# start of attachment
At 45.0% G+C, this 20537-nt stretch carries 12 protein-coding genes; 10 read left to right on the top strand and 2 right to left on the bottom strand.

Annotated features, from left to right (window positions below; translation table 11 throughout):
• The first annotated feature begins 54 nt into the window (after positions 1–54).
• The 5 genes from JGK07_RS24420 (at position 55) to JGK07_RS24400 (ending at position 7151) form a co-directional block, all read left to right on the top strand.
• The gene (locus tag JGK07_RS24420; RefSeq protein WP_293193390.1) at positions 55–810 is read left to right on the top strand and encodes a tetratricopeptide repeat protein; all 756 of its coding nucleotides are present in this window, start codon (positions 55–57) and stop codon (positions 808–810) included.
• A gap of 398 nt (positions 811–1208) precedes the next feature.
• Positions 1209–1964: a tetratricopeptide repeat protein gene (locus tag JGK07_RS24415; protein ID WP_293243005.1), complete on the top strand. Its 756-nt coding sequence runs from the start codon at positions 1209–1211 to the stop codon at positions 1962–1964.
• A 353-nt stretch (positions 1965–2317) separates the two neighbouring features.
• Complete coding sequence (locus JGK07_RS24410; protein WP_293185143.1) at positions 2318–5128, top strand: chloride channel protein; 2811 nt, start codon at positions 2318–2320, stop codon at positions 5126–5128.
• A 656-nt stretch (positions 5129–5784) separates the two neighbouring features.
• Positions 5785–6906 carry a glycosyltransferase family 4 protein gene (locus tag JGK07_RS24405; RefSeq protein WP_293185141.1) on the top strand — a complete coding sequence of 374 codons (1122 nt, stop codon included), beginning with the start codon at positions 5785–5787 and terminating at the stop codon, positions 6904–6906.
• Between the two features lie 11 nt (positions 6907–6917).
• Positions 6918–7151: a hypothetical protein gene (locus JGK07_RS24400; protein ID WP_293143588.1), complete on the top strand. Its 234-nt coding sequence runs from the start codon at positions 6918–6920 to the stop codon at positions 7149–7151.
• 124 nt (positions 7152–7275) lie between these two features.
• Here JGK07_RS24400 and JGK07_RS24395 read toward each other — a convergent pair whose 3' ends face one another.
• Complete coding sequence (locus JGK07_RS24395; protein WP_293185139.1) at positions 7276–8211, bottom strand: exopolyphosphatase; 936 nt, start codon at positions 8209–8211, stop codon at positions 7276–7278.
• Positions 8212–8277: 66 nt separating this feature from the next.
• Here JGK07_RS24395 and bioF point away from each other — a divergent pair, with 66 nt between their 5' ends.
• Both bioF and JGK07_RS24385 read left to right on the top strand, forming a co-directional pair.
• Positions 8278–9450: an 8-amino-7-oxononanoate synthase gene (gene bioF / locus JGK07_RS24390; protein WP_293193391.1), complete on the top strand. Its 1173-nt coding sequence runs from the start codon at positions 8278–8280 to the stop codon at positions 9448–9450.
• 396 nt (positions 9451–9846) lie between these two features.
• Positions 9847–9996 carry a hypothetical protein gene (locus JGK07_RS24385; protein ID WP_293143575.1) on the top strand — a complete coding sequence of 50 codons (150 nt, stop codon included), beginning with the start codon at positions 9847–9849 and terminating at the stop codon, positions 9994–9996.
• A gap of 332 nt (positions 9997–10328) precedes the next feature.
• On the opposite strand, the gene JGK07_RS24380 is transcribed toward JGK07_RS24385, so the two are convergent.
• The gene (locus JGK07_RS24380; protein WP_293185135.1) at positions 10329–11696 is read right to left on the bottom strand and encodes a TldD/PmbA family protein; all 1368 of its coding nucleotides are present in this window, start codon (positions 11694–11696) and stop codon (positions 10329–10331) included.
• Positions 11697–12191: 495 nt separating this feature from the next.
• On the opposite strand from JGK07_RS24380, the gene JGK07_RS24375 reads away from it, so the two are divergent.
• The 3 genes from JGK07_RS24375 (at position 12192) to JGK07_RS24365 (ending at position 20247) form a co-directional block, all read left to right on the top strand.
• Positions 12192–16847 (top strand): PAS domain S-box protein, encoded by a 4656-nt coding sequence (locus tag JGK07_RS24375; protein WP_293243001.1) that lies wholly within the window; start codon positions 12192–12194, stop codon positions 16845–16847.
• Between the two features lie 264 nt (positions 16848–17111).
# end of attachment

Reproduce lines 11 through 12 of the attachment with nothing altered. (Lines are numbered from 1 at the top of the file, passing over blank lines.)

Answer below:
• Positions 5785–6906 carry a glycosyltransferase family 4 protein gene (locus tag JGK07_RS24405; RefSeq protein WP_293185141.1) on the top strand — a complete coding sequence of 374 codons (1122 nt, stop codon included), beginning with the start codon at positions 5785–5787 and terminating at the stop codon, positions 6904–6906.
• Between the two features lie 11 nt (positions 6907–6917).